Where a criminal defendant could have raised, in his first postdirect appeal motion for a new trial, the issue of the constitutional adequacy of the trial judge's instructions to the jury on reasonable doubt, but did not, the issue was waived: the defendant's third postdirect appeal motion for a new trial raising the issue was correctly denied. [541-544, 546-548]
Discussion of Massachusetts decisions considering, in jury instructions in criminal cases, moral certainty language or moral certainty language that departed in material respects from Commonwealth v. Webster, 5 Cush. 295 , 320 (1850). [544-546]
INDICTMENTS found and returned in the Superior Court on November 9, 1976.
Following review by this court, 377 Mass. 385 (1979), a third postdirect appeal motion for a new trial, filed on March 17, 1995, was heard by Regina L. Quinlan, J.
An application for leave to prosecute an interlocutory appeal was allowed by Fried, J., in the Supreme Judicial Court for the county of Suffolk, and the appeal was reported by him.
John H. LaChance for the defendant.
Kevin J. Curtin, Assistant District Attorney, for the Commonwealth.
GREANEY, J. A single justice of this court, acting pursuant to the gatekeeper provision in G. L. c. 278, s. 33E, allowed the defendant's application for leave to appeal from an order deny ing his third postdirect appeal motion for a new trial filed in 1995. In the motion, the defendant challenged, as constitution ally inadequate, the reasonable doubt instructions given to the jury by the Superior Court judge who presided at his trial in 1977. The Superior Court judge who ruled on the motion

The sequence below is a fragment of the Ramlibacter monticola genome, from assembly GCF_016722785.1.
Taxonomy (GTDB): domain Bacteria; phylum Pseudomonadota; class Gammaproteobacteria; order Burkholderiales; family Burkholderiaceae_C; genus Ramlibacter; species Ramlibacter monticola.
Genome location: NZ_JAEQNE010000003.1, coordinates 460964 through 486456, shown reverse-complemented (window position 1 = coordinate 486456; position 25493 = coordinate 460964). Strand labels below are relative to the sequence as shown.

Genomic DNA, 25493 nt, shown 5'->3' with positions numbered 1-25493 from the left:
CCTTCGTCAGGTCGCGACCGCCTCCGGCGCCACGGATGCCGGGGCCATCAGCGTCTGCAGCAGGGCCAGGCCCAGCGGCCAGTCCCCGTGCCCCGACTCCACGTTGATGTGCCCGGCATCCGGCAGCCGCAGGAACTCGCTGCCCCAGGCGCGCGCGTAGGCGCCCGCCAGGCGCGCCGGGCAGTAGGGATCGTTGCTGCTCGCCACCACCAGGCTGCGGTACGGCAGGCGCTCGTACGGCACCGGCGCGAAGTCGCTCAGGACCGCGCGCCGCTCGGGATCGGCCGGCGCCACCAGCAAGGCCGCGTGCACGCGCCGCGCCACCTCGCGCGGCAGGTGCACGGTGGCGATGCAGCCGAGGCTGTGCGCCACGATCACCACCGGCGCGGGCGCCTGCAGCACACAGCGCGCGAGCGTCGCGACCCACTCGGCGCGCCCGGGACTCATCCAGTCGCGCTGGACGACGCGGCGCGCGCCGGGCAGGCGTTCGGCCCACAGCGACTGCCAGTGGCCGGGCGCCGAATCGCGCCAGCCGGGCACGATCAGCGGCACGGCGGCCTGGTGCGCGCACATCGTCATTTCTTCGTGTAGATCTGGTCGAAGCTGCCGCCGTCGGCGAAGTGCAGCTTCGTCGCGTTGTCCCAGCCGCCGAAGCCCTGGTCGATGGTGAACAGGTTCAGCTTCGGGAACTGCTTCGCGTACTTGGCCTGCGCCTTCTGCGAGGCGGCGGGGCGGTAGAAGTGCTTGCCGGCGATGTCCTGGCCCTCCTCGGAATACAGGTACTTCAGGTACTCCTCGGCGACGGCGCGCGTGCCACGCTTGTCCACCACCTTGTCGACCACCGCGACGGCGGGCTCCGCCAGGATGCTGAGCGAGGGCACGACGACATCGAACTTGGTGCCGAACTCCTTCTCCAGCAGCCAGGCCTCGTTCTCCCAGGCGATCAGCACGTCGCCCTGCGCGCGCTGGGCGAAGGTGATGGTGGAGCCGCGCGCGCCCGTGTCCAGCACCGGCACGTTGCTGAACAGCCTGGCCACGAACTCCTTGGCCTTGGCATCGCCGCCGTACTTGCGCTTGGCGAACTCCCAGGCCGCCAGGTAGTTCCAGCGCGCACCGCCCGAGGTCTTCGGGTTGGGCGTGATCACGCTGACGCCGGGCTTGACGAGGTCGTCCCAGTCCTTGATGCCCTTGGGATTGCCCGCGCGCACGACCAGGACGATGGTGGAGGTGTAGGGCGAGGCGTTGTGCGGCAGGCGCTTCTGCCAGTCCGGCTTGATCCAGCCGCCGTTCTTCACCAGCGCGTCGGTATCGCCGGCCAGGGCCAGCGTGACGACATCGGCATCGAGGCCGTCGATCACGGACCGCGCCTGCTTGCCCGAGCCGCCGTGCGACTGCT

concluded that the defendant had not waived his claim by failing to raise it on direct appeal or in previous postconviction motions, but that the criticized instructions, considered in the context of the entire charge, did not deprive the defendant of a fair trial. The single justice certified both the waiver issue, and the defendant's substantive claim, for consideration by the full court. We conclude that the defendant's present attack on the instructions has been waived because the defendant failed to raise it in 1987, in his first postdirect appeal motion for a new trial. The defendant's third postdirect appeal motion for a new trial, therefore, was properly denied.